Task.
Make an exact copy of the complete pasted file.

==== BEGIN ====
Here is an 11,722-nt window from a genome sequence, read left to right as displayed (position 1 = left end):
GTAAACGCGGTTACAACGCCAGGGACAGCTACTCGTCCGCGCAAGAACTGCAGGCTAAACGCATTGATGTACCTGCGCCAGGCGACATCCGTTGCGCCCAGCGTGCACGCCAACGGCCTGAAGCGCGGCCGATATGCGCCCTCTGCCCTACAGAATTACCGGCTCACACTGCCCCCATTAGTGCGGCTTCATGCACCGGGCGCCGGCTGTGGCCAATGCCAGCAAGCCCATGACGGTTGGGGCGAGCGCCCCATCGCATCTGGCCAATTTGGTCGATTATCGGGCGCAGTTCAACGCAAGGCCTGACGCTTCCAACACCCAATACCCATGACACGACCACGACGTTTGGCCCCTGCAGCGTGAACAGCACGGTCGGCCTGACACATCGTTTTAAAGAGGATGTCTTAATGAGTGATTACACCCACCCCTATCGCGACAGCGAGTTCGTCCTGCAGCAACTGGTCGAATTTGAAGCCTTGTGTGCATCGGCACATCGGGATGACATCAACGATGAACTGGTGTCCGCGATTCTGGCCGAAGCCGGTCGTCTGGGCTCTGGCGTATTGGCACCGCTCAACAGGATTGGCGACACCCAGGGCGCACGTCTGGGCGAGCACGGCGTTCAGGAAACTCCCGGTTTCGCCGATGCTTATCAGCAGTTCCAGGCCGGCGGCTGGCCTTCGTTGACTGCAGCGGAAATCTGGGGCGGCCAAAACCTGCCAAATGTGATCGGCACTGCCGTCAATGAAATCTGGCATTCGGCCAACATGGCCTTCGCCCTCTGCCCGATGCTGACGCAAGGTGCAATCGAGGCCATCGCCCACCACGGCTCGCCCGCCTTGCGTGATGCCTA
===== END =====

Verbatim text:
Here is an 11,722-nt window from a genome sequence, read left to right as displayed (position 1 = left end):
GTAAACGCGGTTACAACGCCAGGGACAGCTACTCGTCCGCGCAAGAACTGCAGGCTAAACGCATTGATGTACCTGCGCCAGGCGACATCCGTTGCGCCCAGCGTGCACGCCAACGGCCTGAAGCGCGGCCGATATGCGCCCTCTGCCCTACAGAATTACCGGCTCACACTGCCCCCATTAGTGCGGCTTCATGCACCGGGCGCCGGCTGTGGCCAATGCCAGCAAGCCCATGACGGTTGGGGCGAGCGCCCCATCGCATCTGGCCAATTTGGTCGATTATCGGGCGCAGTTCAACGCAAGGCCTGACGCTTCCAACACCCAATACCCATGACACGACCACGACGTTTGGCCCCTGCAGCGTGAACAGCACGGTCGGCCTGACACATCGTTTTAAAGAGGATGTCTTAATGAGTGATTACACCCACCCCTATCGCGACAGCGAGTTCGTCCTGCAGCAACTGGTCGAATTTGAAGCCTTGTGTGCATCGGCACATCGGGATGACATCAACGATGAACTGGTGTCCGCGATTCTGGCCGAAGCCGGTCGTCTGGGCTCTGGCGTATTGGCACCGCTCAACAGGATTGGCGACACCCAGGGCGCACGTCTGGGCGAGCACGGCGTTCAGGAAACTCCCGGTTTCGCCGATGCTTATCAGCAGTTCCAGGCCGGCGGCTGGCCTTCGTTGACTGCAGCGGAAATCTGGGGCGGCCAAAACCTGCCAAATGTGATCGGCACTGCCGTCAATGAAATCTGGCATTCGGCCAACATGGCCTTCGCCCTCTGCCCGATGCTGACGCAAGGTGCAATCGAGGCCATCGCCCACCACGGCTCGCCCGCCTTGCGTGATGCCTA